Wednesday, July 17, 2013

The End of MMO Blogging?

Always fond of navel-gazing, the blogosphere has been discussing why there are so few new MMO bloggers these days. I see a lot of calls to make a better community. However, I don't really see why new bloggers need so much hand-holding. The previous generation managed just fine without artificial "communities", just by linking and writing steadily.

Here's my theory:

The current generation of bloggers grew up and moved on to more important things. The next generation which should have replaced them is functionally illiterate.

I am exaggerating for comedic effect. But I do think that there is a difference between the previous generation (late 20s, 30s) and younger people. A generational gap between people who came to the internet after elementary school, and those who have grown up with the internet. Young people seem to have real problems with long form writing.

I don't know why this is. Perhaps it was the experience of actually writing material out by hand. Or perhaps that before the internet, one had to read books, so there was an assumption that written material should be longer than 140 characters.

To look at it another way, the teenage experience of my generation's internet was Livejournal, where people composed long angsty screeds. The current teenage experience is a picture with a caption that is marginally funny.

That's my theory. MMO blogging is dying because the young players--who should be the new bloggers--simply don't write content of moderate length anymore.

8 comments:

Christian said...

In defense of the young people who aren't blogging, there is a difference between they "simply don't write content of moderate length anymore" and that they CAN'T write content of moderate length anymore.

Vespers said...

I think you also need to take into account the fact that there are a lot of people vlogging about MMOs, and that vlogging in general is something which is much bigger with the younger generation, and which, unlike blogging, shows no signs of slowing down; there are more people starting new vlogs on youtube every day.

Video is also a format which lends itself well to talking about games, given the ability to talk over frapsed or live-streamed gaming. Probably a large part of why there are fewer new bloggers is because vlogging comes more naturally to the younger generation of gamers.

Redbeard said...

Well, there could also be the problem where they have to spend a lot of time at work writing large amounts of documentation. I know that as my writing time at the job has increased, my output has dwindled....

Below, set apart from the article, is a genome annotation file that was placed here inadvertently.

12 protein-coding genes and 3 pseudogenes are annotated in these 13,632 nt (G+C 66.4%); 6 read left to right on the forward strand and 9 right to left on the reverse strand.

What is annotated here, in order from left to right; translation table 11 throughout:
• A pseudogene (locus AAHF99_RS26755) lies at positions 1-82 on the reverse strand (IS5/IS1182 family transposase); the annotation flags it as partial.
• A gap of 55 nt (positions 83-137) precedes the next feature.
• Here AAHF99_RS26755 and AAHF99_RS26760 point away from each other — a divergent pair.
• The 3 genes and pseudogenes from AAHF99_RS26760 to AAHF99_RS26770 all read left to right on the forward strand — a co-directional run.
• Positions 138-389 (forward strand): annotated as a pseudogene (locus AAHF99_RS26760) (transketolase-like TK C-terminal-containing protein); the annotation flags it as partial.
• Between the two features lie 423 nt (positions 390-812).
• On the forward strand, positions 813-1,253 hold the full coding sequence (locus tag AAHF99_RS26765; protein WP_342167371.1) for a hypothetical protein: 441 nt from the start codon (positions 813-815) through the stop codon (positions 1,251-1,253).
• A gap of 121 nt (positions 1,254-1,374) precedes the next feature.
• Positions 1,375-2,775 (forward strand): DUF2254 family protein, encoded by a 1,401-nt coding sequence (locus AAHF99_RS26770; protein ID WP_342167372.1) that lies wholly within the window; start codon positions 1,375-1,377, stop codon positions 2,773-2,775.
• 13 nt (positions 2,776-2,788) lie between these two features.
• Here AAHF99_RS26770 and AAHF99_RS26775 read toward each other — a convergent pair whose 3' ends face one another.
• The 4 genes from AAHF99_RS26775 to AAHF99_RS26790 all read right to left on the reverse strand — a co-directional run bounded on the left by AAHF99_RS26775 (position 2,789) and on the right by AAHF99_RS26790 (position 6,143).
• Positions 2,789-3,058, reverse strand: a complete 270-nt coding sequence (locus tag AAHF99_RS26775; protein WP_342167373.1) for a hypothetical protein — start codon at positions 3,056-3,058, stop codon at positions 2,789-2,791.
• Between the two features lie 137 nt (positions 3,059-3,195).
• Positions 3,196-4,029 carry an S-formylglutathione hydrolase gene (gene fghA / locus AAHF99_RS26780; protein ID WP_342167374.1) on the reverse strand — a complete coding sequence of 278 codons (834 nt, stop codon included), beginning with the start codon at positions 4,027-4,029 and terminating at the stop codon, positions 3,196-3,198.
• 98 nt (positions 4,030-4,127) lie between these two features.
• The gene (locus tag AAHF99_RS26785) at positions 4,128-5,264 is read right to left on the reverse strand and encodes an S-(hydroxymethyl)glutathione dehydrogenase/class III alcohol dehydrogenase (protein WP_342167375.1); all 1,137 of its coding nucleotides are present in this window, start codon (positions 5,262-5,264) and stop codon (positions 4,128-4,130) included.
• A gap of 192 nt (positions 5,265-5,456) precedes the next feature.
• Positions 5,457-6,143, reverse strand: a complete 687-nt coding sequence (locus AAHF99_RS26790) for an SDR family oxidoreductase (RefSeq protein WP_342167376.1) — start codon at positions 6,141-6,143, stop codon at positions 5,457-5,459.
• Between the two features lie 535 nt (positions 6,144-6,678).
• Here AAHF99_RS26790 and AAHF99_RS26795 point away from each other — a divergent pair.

Electrolux said...

I remain unconvinced the literati would hold this troll post up as an example of writing of high calibre.





Hagu said...

Somewhere Russian novelists are rolling over in their graves at blogging being equated with "long form writing."

This is clearly good news. Can you imagine what they write? /shudder

Vicki and Stephen said...

Saying that they're "functionally illiterate" does kind of sound like an old person shouting "get off my lawn" :)

I think Vespers is right - the younger generation is much more into vlogging than blogging. I don't think it's something we can berate them for, it's just how things go - technology is changing. Perhaps we need to change with it :)

Rohan said...

@Christian, the line between "can't" and "don't" is fuzzy. Writing is like a muscle. If it is not exercised, it atrophies. If a generation does not write regularly, it is a lot closer to the "can't write" side than is comfortable.

@Electrolux, it's not really about quality. That was the point of Livejournal. 99% of everything posted to Livejournal was terrible. Heck, most of my writing is pretty terrible. It's about the act of writing, choosing to write, even if it is of poor quality.

@Hagu, On the other hand, no one writes an entire novel in a day. I've probably written a novel's worth of material in the last few years. I think that a regular blogger's total output would compare favourably to a novelist.

Nelson said...

The folks who'd be blogging today are instead livecasting their gaming sessions or making YouTube videos. There's an enormous amount of detailed video content out there, something us oldsters absolutely couldn't do a few years ago.